Schriner v. Pennsylvania Power & Light Co., 501 A.2d 1128, 1131 (Pa. Super. 1985). Further:
A supplier of electric current is bound not only to know the extent of the danger, but to use the very highest degree of care practical to avoid injury to everyone who may be lawfully in proximity to its wires, and liable to come accidentally or otherwise in contact with them. That a transmission line is a dangerous instrumentality is recognized everywhere. No matter where located it is a source of grave peril and the law requires that the possessor of such an instrumentality exercise a high degree of care.
Colloi v. Philadelphia Elec. Co., 481 A.2d 616, 620 (Pa. Super. 1984) (quoting Densler, 345 A.2d at 761) (internal citations and quotation marks omitted). “The ‘very highest degree of care’ incumbent upon a supplier of electric power includes, in appropriate circumstances, the duty to warn an independent contractor of non-obvious dangers inherent in working in close proximity with high-tension wires.” Id. (citations omitted).
The conclusion that West Penn owed a duty to Greely is bolstered by the fact that West Penn was aware that Verizon would be attaching its lines to West Penn's poles in an area where the poles were approximately 400 feet apart on uneven terrain so that the poles were at different elevations. According to West Penn corporate designee, David Hawk, a normal span between poles would be 125 to 150 feet. Deposition of David Hawk, 7/12/12, at 33. He explained:
If we get into 200 or 300 feet, there's an issue of sag on everybody's cables, on our cables, so when you attach, you know, that 40 inch or 42 inch clearance, or in this case it's over five feet of clearance at the pole, where you're safe. When you get out to that 300, 350 foot sag, it's not there.
Id. Further, Greely's co-worker, Barry Ingram, explained that due to the distance between the poles and the difference in elevation, it was “very hard to judge as in where the strand really is” and “you could really mess up by looking at it from the ground to see exactly how close you were to the power.” Deposition of Barry Ingram, 1/24/14, at 47, 72.
In addition, representatives from West Penn and Verizon attended utility coordination meetings, discussed Verizon's plans to attach its lines to West Penn's poles, and walked the area together. Deposition of Daniel Wheatcroft, 9/30/13, at 15-21; Deposition of James (“Phil”) Bartolotti, 8/1/13, at 41-42 Although the agreement between those parties required that Verizon complete a permit application before work was done, the permit in this instance was not submitted before the work was done and, in fact, was not submitted until some time after Greely's death. Wheatcroft Deposition at 22-24. However, the fact the permit was not submitted before the work was done was not unusual. Id. at 23-24; Bartolotti Deposition at 130-31.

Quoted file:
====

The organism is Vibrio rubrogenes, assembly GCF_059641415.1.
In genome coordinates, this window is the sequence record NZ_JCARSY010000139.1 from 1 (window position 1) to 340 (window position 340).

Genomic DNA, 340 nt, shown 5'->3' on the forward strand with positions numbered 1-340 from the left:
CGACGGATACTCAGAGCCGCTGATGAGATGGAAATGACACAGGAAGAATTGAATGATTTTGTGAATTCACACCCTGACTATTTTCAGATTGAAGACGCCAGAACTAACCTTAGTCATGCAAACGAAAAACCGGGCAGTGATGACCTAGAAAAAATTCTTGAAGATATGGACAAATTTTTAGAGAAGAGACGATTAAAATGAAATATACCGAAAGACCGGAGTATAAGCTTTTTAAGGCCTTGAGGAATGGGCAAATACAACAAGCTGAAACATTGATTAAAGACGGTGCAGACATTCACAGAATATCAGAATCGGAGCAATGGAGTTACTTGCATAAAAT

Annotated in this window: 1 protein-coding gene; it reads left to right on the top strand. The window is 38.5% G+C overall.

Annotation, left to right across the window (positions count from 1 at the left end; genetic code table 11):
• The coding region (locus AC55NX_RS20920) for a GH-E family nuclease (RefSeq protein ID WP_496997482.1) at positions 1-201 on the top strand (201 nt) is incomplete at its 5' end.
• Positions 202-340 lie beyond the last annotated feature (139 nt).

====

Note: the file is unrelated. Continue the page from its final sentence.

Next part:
Also supporting Appellant's contention that West Penn owed a duty of care is Appellant's expert report. The August 22, 2014 report, authored by Gregory L. Booth, P.E. (“Booth Report”), characterized the span where the incident occurred as “peculiarly dangerous” because of the extreme distance and substantial difference in elevation between West Penn's poles. Booth Report, 8/22/14, at 8. In his report, Booth examined the roles played by West Penn, Verizon, and U.S. Utility in the events leading to Greely's death. With respect to West Penn, Booth concluded:
West Penn neglected to abide by or enforce the provisions of the Agreement for joint use poles between West Penn and Verizon including, but not limited to, enforcing the application and permitting provisions. West Penn failed to meet the minimum standards of the [National Electrical Safety Code (“NESC”) ] including assuring that Verizon's facilities were being installed on the West Penn poles in compliance with the NESC. West Penn failed to stop the Verizon contractor work when it was apparent there was a clearance hazard and the likelihood of severe electrical injury or death. If Verizon and West Penn had followed the provisions of their Agreement and the NESC, Mr. Greely would not have been electrocuted. The messenger and cable on the day of the incident would have been much more than 36 inches away from the energized power and, to a reasonable degree of engineering certainty, would have [been] over 8 feet away on that day. The violations, actions and inactions of Verizon and West Penn constitute negligence, a failure to design the joint use line properly and were a proximate cause of Mr. Greely's death.
Id. at 23.
In Wright, supra, this Court considered the role of an expert's report in the context of a summary judgment motion. The Court looked to Summers v. Certainteed Corp., 997 A.2d 1152 (Pa. 2010), in which our Supreme Court explained the standard of review regarding consideration of expert testimony in deciding a motion for summary judgment as follows: